MIT looks into shape shifting plastic

Researchers at MIT and Helmholtz Association of German Research Centers in Germany have come up with a plastic that can assume three different shapes when different levels of heat are applied. At room temperature, for instance, a plastic tube might have a diameter of 4.5 millimeters.

Heat it to 40 degrees Celsius and it might go 6.8 centimeters. Heat it again to 60 Celsius and it might contract to a size between the two other diameters. You could also get plastic sheets that form shapes at one elevated temperature and then anchor themselves at a higher temp. The acrobatics in the photo are the result of different temperature levels.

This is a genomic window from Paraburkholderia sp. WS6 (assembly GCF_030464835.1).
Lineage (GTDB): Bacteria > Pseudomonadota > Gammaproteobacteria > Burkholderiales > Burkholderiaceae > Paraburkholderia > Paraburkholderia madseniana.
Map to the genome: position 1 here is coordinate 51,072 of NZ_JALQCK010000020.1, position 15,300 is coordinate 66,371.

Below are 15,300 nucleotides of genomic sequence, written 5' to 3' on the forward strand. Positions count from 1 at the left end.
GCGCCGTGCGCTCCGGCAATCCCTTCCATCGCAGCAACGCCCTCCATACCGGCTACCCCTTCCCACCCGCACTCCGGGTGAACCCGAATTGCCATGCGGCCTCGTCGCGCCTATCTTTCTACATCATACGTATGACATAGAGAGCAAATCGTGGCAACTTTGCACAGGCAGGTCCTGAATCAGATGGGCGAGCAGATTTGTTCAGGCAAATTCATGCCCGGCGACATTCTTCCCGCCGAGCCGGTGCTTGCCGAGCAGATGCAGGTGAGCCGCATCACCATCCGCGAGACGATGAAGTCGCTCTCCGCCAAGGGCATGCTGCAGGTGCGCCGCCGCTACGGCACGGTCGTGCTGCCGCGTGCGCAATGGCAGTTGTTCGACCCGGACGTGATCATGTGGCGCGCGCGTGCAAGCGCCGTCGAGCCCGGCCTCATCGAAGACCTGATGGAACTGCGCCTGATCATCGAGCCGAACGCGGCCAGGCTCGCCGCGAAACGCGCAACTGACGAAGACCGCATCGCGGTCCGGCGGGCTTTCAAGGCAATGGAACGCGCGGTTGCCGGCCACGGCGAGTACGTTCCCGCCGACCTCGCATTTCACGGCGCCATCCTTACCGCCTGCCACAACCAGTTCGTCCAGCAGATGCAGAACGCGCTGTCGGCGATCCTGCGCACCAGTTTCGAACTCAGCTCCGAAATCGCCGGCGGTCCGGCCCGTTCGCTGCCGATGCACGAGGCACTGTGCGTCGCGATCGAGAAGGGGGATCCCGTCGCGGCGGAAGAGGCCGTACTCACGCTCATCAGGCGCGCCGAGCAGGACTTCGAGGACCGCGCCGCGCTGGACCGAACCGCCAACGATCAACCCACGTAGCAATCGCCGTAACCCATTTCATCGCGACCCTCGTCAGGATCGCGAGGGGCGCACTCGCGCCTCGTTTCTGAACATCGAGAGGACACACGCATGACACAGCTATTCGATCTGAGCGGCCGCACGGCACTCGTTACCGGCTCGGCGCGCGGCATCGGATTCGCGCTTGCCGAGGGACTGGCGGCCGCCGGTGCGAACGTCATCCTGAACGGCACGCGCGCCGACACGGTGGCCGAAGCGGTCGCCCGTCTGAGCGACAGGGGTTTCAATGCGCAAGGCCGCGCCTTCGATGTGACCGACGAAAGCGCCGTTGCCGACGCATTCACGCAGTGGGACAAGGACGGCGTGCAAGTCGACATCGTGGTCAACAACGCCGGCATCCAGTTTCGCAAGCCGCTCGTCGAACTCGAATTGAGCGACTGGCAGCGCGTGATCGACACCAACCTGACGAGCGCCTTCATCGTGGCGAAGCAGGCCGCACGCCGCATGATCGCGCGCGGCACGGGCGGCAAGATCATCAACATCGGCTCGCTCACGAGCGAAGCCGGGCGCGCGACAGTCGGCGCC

Someday, these plastics could be used to make stents and other medical devices, or really in all sorts of products where you would want to manipulate the material but can't get at it.

The invention in part came out of a lab at MIT directed by Robert Langer, one of the university's more prolific inventors.

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    Michael Kanellos is editor at large at CNET News.com, where he covers hardware, research and development, start-ups and the tech industry overseas.

     

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